OK, so back to the topic of convo.
In response to my query, the marketing expert said, among other things, that he did not want to think about Twitter any more than he wanted to [do some other things which I can't repeat here.]*
I responded that I thought my blog readers would be interested in knowing the perspective of a marketing expert on a topic that is so relevant to online success, so I asked if I could interview him on the topic. The reply was biting, along the lines of: (1) I took his comments out of context; (2) don't share his comments publicly; and (3) don't email him anymore.
Wop! Bam! Boom! Wouldn't you say? Hmmm, I hope I get a newsletter this week …
So, the moral of the story is that if you can't generally play well with others, and be tolerant of their opinions, Twitter is not the place for you. On Twitter, most people are about sharing. Sometimes, they share too much about themselves but at the end of the day, if someone makes you nuts with self-promotion or "too much information," guess what? Unfollow! How easy is that??! You can wipe them out of your life just as quickly as you invited them in.
Connect online with people who are respectful, professional and who play well with others.
3. The Sweet and the Softy
I got an email a while back from a person who said she was quitting Twitter and maybe even her business because some people had said something mean and insensitive directly to her on Twitter. And to make matters worse, people started unfollowing her because of the exchange that resulted.
Amazing how cruel people can be in 140 characters or less.
Anyway, this business owner was hurt and disappointed, perhaps rightfully so. That may be true, but let's be real here. In order to be in business today, you have to have some pretty thick skin. Potential sales fall through for reasons that are unfair. People say mean and untrue things about you and/or your products online. Everyone's a critic and everyone has opinions. Not everyone is going to like what you have to say, how you look, that you eat animals or that you vote Republican or Democrat. That's life!
If you can't take the heat, get out of the Tweets. (I made that up.) For maximum business success, however, I suggest resisting the urge to throw the baby out with the bath water. There will always be mean-spirited critics, but no matter what, other people at Twitter and elsewhere will be in your corner cheering you on and helping you along the way. Seek them out. When you find each other, your life will be enriched both personally and professionally.
I think Indie Business owners are in the best position if they budget some time to communicate about themselves and their business online. Twitter is a great place to do that, but not if you don't have a bit of thick skin to deflect some of the comments that might otherwise be hurtful, even devastating.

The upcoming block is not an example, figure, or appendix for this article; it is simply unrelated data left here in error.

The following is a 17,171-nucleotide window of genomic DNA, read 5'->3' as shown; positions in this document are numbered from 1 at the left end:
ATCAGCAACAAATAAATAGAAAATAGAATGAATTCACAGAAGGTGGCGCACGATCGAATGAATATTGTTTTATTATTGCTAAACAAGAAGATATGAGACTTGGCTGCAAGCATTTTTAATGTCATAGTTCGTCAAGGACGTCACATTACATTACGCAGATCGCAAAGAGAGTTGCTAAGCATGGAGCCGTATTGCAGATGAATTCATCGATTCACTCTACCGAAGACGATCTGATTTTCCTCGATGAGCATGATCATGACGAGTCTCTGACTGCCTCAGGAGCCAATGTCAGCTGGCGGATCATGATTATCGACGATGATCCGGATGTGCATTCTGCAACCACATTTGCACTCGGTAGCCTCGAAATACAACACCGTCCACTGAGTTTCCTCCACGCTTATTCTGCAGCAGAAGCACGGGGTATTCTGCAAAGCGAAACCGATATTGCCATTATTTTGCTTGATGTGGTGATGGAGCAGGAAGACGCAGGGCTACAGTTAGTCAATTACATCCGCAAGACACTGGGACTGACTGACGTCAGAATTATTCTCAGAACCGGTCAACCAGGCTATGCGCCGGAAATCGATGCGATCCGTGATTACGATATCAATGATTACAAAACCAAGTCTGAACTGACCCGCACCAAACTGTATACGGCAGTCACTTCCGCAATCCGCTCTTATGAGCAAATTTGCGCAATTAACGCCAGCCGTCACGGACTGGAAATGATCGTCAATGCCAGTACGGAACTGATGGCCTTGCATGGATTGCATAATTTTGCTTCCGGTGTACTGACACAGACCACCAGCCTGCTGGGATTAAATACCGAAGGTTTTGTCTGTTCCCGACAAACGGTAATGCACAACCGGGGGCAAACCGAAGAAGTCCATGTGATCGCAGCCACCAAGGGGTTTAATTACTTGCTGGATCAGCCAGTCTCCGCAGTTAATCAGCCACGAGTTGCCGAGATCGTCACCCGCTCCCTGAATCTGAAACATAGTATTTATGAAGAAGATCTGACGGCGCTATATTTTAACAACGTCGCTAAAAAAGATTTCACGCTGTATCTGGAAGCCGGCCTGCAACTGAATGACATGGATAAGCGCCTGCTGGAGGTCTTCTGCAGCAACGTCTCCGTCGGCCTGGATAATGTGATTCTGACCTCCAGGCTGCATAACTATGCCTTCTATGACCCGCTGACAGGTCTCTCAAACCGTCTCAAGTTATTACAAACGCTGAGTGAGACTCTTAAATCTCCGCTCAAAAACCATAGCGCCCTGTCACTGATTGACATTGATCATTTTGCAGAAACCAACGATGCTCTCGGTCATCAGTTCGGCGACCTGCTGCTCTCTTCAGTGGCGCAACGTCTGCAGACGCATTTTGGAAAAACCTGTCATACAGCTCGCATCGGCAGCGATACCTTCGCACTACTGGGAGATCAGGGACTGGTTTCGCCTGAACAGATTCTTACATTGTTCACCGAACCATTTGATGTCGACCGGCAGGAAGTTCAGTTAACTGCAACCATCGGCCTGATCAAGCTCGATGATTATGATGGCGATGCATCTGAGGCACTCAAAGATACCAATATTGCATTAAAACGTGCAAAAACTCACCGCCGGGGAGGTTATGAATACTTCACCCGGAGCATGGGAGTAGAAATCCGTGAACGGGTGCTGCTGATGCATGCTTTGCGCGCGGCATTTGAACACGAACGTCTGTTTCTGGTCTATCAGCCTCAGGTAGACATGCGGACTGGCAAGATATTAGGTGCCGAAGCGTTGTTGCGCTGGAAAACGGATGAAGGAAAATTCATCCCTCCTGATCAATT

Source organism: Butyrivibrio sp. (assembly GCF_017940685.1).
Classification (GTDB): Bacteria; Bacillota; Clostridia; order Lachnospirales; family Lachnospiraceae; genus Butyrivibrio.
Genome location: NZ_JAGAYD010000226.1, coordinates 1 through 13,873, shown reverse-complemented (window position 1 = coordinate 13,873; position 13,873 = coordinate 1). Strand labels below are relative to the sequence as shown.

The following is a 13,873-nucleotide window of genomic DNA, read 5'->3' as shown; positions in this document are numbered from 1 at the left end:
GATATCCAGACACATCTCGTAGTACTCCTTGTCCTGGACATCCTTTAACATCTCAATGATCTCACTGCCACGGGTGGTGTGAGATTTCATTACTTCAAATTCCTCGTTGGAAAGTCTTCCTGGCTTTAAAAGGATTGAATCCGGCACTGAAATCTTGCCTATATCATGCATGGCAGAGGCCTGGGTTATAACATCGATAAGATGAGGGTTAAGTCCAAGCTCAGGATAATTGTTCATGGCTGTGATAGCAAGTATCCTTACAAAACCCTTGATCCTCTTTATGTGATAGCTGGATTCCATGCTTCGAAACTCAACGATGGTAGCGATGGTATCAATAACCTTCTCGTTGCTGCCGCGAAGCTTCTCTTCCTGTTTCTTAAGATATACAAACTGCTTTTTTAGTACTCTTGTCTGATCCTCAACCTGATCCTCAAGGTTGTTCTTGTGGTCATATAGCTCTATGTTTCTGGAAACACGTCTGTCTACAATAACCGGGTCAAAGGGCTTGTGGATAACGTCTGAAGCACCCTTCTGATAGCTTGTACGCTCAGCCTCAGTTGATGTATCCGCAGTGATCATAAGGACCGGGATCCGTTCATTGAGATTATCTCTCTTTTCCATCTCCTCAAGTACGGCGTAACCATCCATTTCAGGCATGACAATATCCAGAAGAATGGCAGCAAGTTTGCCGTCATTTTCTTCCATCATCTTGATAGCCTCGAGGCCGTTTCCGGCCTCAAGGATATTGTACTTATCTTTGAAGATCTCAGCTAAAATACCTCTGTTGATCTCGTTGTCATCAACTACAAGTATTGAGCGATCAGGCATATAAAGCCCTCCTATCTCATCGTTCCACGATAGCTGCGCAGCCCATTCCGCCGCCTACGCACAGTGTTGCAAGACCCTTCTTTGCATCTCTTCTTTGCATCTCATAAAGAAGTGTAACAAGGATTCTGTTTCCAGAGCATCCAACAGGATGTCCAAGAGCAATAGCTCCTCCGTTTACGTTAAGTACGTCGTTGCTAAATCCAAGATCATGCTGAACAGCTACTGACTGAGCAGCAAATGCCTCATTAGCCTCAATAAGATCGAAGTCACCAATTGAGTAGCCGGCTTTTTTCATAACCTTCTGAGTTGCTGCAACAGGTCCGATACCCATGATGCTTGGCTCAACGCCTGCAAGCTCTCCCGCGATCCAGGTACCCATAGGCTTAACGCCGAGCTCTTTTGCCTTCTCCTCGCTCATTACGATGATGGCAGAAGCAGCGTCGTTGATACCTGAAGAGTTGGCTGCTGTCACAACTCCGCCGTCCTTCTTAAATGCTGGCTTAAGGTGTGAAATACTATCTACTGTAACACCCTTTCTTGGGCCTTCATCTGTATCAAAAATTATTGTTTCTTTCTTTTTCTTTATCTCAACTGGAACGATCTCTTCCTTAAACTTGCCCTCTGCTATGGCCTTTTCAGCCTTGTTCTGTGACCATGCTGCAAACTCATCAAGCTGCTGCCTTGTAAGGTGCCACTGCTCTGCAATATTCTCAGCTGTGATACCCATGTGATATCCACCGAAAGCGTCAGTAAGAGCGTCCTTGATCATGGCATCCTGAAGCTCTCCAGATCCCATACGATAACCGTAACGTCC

Try to avoid Tweeting with these people. Try to avoid becoming like these people.
Connect online with people from all walks of life to increase your sphere of influence and expand your world view, but be careful of connecting with people who bruise easily in business. There are other ways to connect with such people, and social media may just not be one of them. And try not to throw the baby out with the bathwater.
What do you think?
What are your opinions about Twitter, and social media in general? Love it? Hate it? Hate me for telling you about it??! Post your experiences here and help others decide whether Twitter and social media in general is or is not for them.
Update 9/25/208: It has come to my attention that a person referred to anonymously in this blog post has voluntarily and on her own identified herself to others, and misrepresented that she is or was a client of mine. She has also inferred that she came to me "in confidence" to discuss the occurrence that gave rise to this post, specifically, a political Tweet of hers that offended so many of her Twitter followers that they Tweeted back a response and quickly "unfollowed" her. This person has not now nor has she ever been my client, nor did she come to me in confidence. Instead, she emailed me to malign me for getting her mixed up in Twitter and expressed her opinion that, now that so many people unfollowed her, she had concluded that the "soaping community" was not supportive in general. I told her that I disagreed with her on that count, and generally suggested that she not throw the baby out with the bath water. That is precisely what I said in this post, so I did not say anything here that I did not tell her first. She was a member of the Indie Beauty Network, and at her request, I terminated her membership this week, and refunded her dues on a pro rata basis. My intention was not to hurt her feelings, and I am sorry that I did. My intention was to educate others based on the anonymous experience of another person. That's how we learn. Her choice to publicly announce her identity is fine. Her choice to spread untruths about what really happened is not. I wish her continued success and all the best in her life and her business.
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* The portions of this post that are italicized are not original text. The marketing expert accused me of violating his copyright so I edited the post to remove direct quotes, but still convey the gist of our conversation and the points I would like to share with you.